Giving Compass’ Take:
• Manhattan Institute’s Tocqueville Project identifies local leaders of organizations that represent the strength of nonprofit resilience during the COVID-19 pandemic.
• How have donors been crucial in supporting organizations during this time? What is the best way for you to promote organizational health and well-being?
Over the last six months, the world has faced one of the most challenging public health crises of our modern era. The coronavirus pandemic has caused serious hardship for many Americans nationwide. In addition to the direct health consequences, families continue to struggle with disruptions in our education system, access to childcare, and more than 13 million people remain unemployed—with some facing the inability to pay for basic necessities like food or rent.
At the same time, we have seen compassionate people and organizations taking it upon themselves to fill the gaps and come together to contribute to Covid-19 relief efforts, engage in mutual aid, and combat social and economic problems in their neighborhoods.
Non-governmental efforts continue to be critical forces in communities all over the country. One of our most distinctive attributes, America’s strong civil society has shown resilience and a unique ability to respond quickly and effectively to today’s new and unmet needs thanks to unfailing volunteers and private philanthropy. Local nonprofits—powered by community support rather than government support—have acted like additional “first responders,” looking out for the most vulnerable, providing food and critical supplies at no cost, connecting people with job opportunities, and more. It is these individuals and the organizations they constitute—the arms and legs of a thriving civil society—that were there to assist those in need before the pandemic … they are there during the pandemic … and they will be there as the nation emerges and recovers from these difficult times.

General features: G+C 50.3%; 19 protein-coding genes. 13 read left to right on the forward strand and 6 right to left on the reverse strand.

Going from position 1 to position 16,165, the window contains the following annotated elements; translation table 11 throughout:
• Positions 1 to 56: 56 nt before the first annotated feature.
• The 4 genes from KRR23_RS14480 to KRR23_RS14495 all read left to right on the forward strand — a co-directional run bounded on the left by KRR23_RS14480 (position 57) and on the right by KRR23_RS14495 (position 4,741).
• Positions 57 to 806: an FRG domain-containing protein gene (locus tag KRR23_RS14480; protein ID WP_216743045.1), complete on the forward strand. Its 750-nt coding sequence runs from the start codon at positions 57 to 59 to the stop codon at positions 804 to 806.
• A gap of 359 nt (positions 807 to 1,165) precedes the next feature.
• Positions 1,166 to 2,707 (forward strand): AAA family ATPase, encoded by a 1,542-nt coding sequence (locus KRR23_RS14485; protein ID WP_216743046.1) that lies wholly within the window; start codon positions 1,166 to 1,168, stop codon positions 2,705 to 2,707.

In the midst of today’s challenges, Manhattan Institute’s Tocqueville Project has continued its work to identify local leaders who empower the poor and disadvantaged, build caring relationships to support those in crisis, prepare the next generation to realize their full potential, restore and revitalize struggling neighborhoods, and much more.
Read the full article about nonprofit organization resilience by Annie Dwyer at Philanthropy Daily.
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Looking for a way to get involved?
Learning with others and benchmarking are key steps towards becoming an impact giver. If you are interested in giving with impact for Coronavirus, take a look at these events, galas, conferences and volunteering opportunities to connect with individuals like you.
Are you ready to give?
In addition to learning and connecting with others, taking action is a key step towards becoming an impact giver. If you are interested in giving with impact for Coronavirus take a look at these Giving Funds, Charitable Organizations or Projects.